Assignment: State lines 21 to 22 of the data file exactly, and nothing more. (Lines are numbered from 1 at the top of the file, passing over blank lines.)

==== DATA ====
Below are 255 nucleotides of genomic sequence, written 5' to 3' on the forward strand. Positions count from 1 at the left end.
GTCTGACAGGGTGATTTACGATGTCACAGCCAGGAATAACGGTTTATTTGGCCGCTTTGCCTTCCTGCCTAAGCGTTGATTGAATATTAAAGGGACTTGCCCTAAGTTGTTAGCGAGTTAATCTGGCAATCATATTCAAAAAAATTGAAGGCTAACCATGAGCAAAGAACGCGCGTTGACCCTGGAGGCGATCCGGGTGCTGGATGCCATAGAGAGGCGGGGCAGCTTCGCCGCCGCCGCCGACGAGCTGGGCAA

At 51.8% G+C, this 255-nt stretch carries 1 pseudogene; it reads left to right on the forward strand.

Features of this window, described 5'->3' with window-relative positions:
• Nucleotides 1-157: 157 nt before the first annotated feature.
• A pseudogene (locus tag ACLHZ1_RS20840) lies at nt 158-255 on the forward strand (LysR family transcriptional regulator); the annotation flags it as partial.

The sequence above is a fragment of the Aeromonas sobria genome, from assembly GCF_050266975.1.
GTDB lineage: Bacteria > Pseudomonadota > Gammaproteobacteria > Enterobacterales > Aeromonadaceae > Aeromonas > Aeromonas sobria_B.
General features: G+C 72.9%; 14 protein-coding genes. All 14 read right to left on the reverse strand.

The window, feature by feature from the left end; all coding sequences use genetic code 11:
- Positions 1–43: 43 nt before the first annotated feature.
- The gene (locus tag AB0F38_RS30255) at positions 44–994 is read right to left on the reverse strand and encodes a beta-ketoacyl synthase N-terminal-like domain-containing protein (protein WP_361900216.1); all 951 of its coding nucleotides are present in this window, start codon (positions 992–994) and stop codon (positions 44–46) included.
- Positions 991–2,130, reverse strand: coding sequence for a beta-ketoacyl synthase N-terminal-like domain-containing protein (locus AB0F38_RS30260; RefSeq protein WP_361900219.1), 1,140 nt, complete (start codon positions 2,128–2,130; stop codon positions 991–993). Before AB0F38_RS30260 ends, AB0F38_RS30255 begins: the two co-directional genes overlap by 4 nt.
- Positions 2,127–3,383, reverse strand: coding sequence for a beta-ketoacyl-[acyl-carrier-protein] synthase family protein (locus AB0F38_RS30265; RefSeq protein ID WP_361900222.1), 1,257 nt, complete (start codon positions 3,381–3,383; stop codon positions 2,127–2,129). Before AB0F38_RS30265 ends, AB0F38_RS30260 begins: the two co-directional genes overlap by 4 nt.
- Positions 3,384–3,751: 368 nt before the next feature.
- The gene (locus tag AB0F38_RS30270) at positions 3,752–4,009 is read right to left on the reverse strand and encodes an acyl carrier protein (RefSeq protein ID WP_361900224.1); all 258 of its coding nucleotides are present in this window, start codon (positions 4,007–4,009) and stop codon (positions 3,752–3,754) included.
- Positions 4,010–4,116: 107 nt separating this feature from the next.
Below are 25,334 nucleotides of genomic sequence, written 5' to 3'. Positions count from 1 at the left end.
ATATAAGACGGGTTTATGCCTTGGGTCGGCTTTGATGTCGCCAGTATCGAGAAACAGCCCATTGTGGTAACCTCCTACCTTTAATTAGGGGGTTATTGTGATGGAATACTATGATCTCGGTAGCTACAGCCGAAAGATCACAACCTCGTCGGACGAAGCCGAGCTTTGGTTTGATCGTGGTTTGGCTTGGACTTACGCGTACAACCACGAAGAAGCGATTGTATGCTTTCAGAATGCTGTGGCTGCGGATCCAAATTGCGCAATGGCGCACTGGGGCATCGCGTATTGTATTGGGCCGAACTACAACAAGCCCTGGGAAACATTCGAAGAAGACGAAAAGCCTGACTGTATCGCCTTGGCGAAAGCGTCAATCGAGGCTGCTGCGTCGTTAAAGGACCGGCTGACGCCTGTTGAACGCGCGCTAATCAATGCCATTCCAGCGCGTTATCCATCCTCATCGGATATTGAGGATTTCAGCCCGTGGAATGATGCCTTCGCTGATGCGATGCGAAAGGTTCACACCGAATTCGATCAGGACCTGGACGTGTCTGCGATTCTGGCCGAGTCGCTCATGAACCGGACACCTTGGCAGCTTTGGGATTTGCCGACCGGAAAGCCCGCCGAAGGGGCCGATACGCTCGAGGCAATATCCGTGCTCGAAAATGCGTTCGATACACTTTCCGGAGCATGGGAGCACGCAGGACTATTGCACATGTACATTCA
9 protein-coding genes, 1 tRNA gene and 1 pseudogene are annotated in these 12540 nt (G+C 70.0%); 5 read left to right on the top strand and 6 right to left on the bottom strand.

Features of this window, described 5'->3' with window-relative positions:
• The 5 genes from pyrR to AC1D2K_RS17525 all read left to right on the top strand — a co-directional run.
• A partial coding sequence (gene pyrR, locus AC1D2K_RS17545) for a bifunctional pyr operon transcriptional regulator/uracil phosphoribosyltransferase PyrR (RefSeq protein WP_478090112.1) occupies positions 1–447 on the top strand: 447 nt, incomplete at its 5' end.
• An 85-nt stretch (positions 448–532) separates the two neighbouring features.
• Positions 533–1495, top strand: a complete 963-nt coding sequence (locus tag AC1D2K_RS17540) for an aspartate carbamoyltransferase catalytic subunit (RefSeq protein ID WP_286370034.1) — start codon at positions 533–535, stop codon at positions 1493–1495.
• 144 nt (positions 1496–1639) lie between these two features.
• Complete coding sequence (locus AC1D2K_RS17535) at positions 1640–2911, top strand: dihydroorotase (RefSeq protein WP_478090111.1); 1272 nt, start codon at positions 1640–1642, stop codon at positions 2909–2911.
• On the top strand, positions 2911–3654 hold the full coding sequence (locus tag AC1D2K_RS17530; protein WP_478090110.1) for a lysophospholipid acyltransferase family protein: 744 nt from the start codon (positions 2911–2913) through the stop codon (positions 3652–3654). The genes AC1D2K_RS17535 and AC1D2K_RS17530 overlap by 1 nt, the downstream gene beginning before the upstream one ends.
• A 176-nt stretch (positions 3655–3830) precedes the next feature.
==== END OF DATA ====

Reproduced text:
Features of this window, described 5'->3' with window-relative positions:
• The 5 genes from pyrR to AC1D2K_RS17525 all read left to right on the top strand — a co-directional run.